Reducing cancer's death toll through prevention

Ever heard the saying "prevention is the best medicine"? While there are only a few cancers that have a single known cause, researchers have identified a number of factors that may contribute to the risk of developing cancer and affect its prognosis.

Besides risk factors that are beyond our control, such as family history, there are modifiable risk factors that we do have control over. So take charge by making changes in any or all of these areas to lower the risk of developing and dying from cancer.

Some of the most frequently studied known or suspected risk factors are:

  • overweight and obesity
  • low fruit and vegetable intake
  • physical inactivity
  • smoking
  • alcohol use
  • unsafe sex
  • urban air pollution
  • smoke from coal or wood stoves

Among these risk factors, smoking, alcohol, and overweight and obesity were found to be the most important lifestyle factors that contribute to the development of cancer, especially in high-income regions such as North America.

Cancer is the leading cause of death in Canada and is responsible for 30% of all deaths in the country. Due to the growing and aging population, the number of cancer deaths is expected to continue to increase. There are effective screening methods available for only a few cancers (and prognosis can be dependent on catching cancer early, before it spreads), so the effectiveness of treatment for many cancers may be limited. According to the Canadian Cancer Society, nearly 1 out of 4 Canadians is expected to die from cancer. This is why the best way to reduce these deaths is to prevent the cancers from developing in the first place by targeting modifiable risk factors. This is where you can be in control.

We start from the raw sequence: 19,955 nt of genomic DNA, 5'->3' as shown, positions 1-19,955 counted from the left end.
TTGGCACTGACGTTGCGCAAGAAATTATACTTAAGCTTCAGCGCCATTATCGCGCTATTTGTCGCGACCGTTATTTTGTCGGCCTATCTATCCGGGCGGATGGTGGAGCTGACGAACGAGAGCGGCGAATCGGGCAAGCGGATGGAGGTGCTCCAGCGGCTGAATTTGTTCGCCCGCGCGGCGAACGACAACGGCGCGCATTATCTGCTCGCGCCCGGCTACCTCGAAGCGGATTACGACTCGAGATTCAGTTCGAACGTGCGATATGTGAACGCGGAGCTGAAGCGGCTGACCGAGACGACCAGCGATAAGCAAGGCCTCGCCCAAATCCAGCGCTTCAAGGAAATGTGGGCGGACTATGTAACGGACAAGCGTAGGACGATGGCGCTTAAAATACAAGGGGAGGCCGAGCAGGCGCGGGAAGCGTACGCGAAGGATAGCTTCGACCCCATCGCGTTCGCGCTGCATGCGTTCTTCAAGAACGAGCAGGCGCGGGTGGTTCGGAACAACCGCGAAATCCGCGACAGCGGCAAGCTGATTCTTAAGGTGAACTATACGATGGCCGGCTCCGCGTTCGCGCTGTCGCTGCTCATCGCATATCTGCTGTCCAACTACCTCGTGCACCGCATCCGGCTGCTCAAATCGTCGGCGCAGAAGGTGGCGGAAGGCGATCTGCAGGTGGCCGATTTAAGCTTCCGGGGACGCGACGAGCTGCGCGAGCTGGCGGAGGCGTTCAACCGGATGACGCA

All material copyright MediResource Inc. 1996 – 2021. Terms and conditions of use. The contents herein are for informational purposes only. Always seek the advice of your physician or other qualified health provider with any questions you may have regarding a medical condition. Source: www.medbroadcast.com/healthfeature/gethealthfeature/Cutting-Your-Cancer-Risk